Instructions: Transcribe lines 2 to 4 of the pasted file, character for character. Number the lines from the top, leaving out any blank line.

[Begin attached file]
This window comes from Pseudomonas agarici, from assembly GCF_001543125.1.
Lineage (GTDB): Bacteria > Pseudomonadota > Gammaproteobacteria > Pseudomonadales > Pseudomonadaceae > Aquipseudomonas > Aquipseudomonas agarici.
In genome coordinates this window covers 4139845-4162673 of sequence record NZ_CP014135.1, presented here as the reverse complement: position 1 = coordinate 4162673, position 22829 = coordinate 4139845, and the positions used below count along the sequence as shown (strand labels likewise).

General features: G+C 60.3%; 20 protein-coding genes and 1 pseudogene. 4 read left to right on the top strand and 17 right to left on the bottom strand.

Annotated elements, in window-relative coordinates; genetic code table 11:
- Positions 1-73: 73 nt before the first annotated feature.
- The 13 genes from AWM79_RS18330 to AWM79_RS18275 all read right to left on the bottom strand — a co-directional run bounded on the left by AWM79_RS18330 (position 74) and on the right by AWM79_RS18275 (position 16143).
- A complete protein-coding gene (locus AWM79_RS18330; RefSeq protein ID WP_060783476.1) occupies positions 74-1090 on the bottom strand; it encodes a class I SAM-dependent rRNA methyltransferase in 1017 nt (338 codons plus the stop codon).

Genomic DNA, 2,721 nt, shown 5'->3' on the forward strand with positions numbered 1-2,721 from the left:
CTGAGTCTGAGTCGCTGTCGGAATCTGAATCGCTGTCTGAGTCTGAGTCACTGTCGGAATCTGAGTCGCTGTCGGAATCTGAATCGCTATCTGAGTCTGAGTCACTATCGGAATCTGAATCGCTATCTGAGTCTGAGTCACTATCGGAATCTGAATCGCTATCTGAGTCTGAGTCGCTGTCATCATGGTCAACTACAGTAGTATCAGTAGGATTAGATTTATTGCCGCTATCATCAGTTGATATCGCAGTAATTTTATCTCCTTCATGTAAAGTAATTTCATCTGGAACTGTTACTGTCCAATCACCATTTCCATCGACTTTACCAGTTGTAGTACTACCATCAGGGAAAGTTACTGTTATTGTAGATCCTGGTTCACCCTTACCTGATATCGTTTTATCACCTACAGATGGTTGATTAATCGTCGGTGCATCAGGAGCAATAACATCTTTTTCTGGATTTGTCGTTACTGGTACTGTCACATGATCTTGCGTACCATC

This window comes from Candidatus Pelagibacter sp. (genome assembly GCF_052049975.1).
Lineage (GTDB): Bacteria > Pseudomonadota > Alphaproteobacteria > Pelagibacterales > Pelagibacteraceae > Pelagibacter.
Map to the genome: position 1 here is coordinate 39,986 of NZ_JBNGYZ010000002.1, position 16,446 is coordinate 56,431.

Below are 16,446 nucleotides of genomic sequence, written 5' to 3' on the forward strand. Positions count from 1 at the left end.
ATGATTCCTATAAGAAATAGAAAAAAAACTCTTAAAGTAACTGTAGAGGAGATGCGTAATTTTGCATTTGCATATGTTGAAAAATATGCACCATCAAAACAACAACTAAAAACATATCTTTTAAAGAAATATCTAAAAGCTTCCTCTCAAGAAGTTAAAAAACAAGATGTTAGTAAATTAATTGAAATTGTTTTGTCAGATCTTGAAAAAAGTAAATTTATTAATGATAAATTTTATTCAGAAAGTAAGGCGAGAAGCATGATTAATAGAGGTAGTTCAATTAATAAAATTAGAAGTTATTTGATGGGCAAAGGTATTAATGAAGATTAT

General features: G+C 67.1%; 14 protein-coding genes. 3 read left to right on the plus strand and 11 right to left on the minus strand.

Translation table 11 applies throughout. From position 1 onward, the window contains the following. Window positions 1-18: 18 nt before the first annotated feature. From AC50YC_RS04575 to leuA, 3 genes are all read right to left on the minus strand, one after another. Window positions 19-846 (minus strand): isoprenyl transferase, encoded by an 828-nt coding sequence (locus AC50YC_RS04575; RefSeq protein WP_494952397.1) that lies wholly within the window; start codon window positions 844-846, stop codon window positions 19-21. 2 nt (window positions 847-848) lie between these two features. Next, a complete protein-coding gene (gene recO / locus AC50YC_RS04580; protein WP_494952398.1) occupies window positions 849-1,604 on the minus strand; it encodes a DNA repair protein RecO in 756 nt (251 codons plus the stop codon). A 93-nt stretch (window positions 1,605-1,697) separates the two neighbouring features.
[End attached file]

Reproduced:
Lineage (GTDB): Bacteria > Pseudomonadota > Gammaproteobacteria > Pseudomonadales > Pseudomonadaceae > Aquipseudomonas > Aquipseudomonas agarici.
In genome coordinates this window covers 4139845-4162673 of sequence record NZ_CP014135.1, presented here as the reverse complement: position 1 = coordinate 4162673, position 22829 = coordinate 4139845, and the positions used below count along the sequence as shown (strand labels likewise).

General features: G+C 60.3%; 20 protein-coding genes and 1 pseudogene. 4 read left to right on the top strand and 17 right to left on the bottom strand.